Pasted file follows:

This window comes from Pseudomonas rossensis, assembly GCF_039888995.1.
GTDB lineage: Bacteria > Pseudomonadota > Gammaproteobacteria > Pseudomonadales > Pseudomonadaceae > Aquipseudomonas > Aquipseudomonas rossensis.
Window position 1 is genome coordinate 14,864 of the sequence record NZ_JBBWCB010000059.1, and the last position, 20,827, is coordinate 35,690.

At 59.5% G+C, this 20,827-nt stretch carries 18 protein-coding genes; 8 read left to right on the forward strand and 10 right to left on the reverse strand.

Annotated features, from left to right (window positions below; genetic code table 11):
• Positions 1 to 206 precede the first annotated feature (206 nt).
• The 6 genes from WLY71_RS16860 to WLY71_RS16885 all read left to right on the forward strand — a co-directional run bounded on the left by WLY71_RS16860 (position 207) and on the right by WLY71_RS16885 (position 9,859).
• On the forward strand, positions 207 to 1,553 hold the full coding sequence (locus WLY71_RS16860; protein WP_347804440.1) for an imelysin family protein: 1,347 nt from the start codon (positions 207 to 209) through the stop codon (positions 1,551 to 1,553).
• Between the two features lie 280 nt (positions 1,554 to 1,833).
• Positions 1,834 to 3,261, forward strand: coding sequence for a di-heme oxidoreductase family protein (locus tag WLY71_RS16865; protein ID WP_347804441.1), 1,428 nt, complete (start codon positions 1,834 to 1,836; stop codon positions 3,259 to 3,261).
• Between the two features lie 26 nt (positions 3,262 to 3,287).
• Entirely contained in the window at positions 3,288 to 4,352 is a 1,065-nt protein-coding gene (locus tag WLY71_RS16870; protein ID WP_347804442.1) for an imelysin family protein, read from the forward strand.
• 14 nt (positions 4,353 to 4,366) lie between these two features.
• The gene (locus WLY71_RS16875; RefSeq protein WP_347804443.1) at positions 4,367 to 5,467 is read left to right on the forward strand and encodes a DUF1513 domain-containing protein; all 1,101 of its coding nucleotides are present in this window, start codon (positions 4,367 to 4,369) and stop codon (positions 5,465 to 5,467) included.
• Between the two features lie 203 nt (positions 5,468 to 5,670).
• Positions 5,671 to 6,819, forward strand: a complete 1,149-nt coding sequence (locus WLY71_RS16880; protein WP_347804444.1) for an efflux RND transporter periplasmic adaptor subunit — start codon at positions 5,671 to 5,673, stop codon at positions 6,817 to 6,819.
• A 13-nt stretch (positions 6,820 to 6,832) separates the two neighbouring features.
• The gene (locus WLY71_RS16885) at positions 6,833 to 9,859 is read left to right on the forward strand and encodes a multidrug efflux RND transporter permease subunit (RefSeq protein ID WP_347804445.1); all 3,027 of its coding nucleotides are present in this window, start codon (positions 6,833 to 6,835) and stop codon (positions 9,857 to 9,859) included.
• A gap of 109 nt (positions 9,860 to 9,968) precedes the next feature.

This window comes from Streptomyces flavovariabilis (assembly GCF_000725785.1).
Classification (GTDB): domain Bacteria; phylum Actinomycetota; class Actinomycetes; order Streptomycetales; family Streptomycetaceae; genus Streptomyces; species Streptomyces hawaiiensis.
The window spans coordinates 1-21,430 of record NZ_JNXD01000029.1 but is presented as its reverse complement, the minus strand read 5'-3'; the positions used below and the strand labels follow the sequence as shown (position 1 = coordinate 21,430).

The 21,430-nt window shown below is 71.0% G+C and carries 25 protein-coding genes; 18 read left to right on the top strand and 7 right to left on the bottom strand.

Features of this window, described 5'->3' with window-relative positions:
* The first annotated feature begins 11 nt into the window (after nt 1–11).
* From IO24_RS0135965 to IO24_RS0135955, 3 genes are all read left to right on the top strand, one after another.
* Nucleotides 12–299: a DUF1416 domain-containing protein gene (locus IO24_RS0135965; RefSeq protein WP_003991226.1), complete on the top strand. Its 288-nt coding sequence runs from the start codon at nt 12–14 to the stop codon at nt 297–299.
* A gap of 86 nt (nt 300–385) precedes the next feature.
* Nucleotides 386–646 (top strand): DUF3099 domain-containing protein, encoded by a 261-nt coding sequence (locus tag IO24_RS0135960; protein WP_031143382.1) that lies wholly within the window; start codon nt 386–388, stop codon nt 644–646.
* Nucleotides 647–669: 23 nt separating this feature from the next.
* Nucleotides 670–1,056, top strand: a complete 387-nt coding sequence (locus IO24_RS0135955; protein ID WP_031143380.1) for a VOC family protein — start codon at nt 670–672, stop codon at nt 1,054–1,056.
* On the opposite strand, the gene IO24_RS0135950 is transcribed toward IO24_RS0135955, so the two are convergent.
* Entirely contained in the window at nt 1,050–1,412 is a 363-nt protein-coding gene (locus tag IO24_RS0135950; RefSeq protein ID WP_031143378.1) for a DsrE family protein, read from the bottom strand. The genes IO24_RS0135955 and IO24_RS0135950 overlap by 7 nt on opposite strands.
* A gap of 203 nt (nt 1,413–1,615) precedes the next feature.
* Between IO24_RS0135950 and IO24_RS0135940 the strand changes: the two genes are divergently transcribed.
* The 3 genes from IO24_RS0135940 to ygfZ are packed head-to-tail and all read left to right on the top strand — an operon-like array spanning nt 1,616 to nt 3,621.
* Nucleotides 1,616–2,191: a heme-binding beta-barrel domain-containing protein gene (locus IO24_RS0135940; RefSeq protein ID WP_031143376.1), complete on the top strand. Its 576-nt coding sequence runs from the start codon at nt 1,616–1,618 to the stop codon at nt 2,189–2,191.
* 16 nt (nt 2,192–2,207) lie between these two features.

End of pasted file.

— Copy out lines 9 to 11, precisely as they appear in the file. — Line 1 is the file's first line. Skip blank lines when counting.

• Between the two features lie 280 nt (positions 1,554 to 1,833).
• Positions 1,834 to 3,261, forward strand: coding sequence for a di-heme oxidoreductase family protein (locus tag WLY71_RS16865; protein ID WP_347804441.1), 1,428 nt, complete (start codon positions 1,834 to 1,836; stop codon positions 3,259 to 3,261).
• Between the two features lie 26 nt (positions 3,262 to 3,287).